Religious Tolerance logo

Jesus' ascension to Heaven

Difficulties interpreting Jesus' ascension

horizontal rule

Sponsored link.

horizontal rule

Difficulties that skeptics and progressive Christians have about the ascension:

The ascension of Jesus and the four other individuals mentioned in the Bible who also ascended or are prophesized to ascend made a lot of sense to folks in the first century CE. They lived in a pre-scientific culture and believed in the "three story" view of cosmology. They viewed the Earth as being more or less in the shape of a flat dish; columns supported the earth over the abyss; there was a rigid firmament above the earth. Angels pushed the sun, moon, planets and stars along the underside of the firmament during day and night. Heaven was located above the firmament. Floodgates in the form of windows allowed God to pour water down from Heaven in the form of rain. With this concept of the universe, it made a lot of sense that if Jesus was to return to God, he would have to ascend from earth through the air towards Heaven.

This story has presents all sorts of difficulties to many liberal and progressive Christians today:

bullet Individuals simply do not rise into the air -- at least not farther than they can jump -- unless they are pulled up by some mechanism.
bullet A person ascending a few miles into the air would die from lack of oxygen.
bullet Heaven isn't "up there," nor is Hell under the earth.

One solution to these difficulties, as suggested by Markus Borg, is to abandon the literal interpretation of the Gospel stories of the ascension and interpret them symbolically. He writes:

"To say that the risen and ascended Jesus is 'at God's right hand,' a position of honor and authority, means 'Jesus is Lord.' In the first century, when kings and emperors claimed to be lords, this claim had not only religious but also political meaning. To say 'Jesus is Lord' meant, and means, that the Herods and Caesars of this world were not, and are not.

Second, because the risen and ascended Jesus is 'one with God,' he (like God) can be experienced anywhere. Jesus is no longer restricted or confined to time and space, as he was during his historical lifetime. Rather, like the God whom he knew in his own experience, he continues to be known in the experience of his followers.

To use language from Matthew's Gospel, for Christians the risen and ascended Christ is Immanuel--'God with us'." 6

If Jesus' family tomb is ever found, as has been claimed in a 2007 documentary, Christians who believe that Jesus did not literally rise through the air to Heaven would have fewer difficulties understanding the ascension as a purely spiritual event.

horizontal rule

Difficulties that Oneness theologians have with the ascension:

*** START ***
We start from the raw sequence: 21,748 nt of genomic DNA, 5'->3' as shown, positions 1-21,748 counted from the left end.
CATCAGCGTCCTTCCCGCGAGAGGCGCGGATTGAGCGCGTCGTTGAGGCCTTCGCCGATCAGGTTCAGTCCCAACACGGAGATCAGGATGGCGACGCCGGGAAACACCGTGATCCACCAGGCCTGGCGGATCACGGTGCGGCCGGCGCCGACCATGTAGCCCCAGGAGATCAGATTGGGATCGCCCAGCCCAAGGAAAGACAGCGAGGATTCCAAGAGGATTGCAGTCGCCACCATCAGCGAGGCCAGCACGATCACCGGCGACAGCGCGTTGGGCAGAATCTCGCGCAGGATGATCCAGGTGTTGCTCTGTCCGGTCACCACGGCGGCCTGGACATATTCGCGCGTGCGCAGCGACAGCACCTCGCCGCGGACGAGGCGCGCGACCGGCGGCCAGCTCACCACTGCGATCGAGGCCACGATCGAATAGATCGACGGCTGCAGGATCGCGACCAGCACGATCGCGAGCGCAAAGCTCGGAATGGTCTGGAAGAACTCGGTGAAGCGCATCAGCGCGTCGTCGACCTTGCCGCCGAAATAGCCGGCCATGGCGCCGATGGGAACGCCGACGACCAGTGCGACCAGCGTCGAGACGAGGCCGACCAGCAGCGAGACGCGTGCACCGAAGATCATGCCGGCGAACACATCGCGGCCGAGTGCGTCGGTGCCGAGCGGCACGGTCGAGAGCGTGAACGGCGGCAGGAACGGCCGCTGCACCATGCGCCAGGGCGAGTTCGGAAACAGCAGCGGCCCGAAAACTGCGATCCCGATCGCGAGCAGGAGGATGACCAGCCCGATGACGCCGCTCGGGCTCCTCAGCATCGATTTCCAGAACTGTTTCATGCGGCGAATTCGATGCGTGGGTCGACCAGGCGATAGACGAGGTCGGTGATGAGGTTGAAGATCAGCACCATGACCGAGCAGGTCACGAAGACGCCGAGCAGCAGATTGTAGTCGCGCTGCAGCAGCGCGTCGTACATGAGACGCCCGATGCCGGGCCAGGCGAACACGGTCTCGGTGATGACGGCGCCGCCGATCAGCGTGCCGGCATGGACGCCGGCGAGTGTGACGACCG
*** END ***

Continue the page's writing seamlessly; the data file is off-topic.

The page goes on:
The United Pentecostal Church teaches Oneness theology (a.k.a. "Jesus-Name" theology and by the derogatory term "Jesus only"). They reject the belief in the Trinity that is common among other Christian groups:

bullet The Trinity concept includes one God who is simultaneously composed of three persons: the Father, the Son and the Holy Spirit.
bullet Oneness theology teaches that God has existed in "three different roles, modes, functions, or offices through which the one God operates and reveals Himself." 8 These roles are:
bullet As God the Father in the Old Testament,
bullet As Jesus the Son during Christís interval on earth from circa 5 BCE to circa 30 CE
bullet As the Holy Spirit since Jesus' ascension to the present time.

Needless to say, the Jesus-Name and Trinitarian theologians condemn each other as heretics.

Mark 16:19 presents problems to both Oneness and Trinitarian theologians. It states:

"So then after the Lord had spoken unto them, he was received up into heaven, and sat on the right hand of God."

This cannot be interpreted literally by Oneness theologians because it implies that God the Father and Jesus are simultaneously existing.  It cannot be interpreted literally by Trinitarians because it implies that God the Father and Jesus are two separate entities. The solution is to interpret Jesus' ascension symbolically.

horizontal rule

References used:

The following information sources were used to prepare and update the above essay. The hyperlinks are not necessarily still active today.

  1. Marcus Borg, "The Ascension of Jesus," Beliefnet, at: http://www.beliefnet.com/
  2. David K. Bernard, "The Oneness of God - Chapter 6: Father, Son and Holy Ghost," at: http://ourworld.compuserve.com/

horizontal rule

Site navigation:

Home > Christianity > Christian personalitiesJesus > Ascension > here

Home > Religious information > GodJesus > Ascension > here

Home > Spirituality > GodJesus > Ascension > here

Home > Christianity > Christian history, belief... > Ascension > here

horizontal rule

Copyright © 2007 by Ontario Consultants on Religious Tolerance 
Latest update: 2007-MAR-28
Author: B.A. Robinson

line.gif (538 bytes)


horizontal rule

Go to the previous page, or return to the "Jesus' ascension menu, or choose:

Custom Search

Go to home page  We would really appreciate your help

E-mail us about errors, etc.  Purchase a CD of this web site

FreeFind search, lists of new essays...  Having problems printing our essays?


Twitter link

Facebook icon

GooglePage Translator:

This page translator works on Firefox,
Opera, Chrome, and Safari browsers only

After translating, click on the "show
original" button at the top of this
page to restore page to English.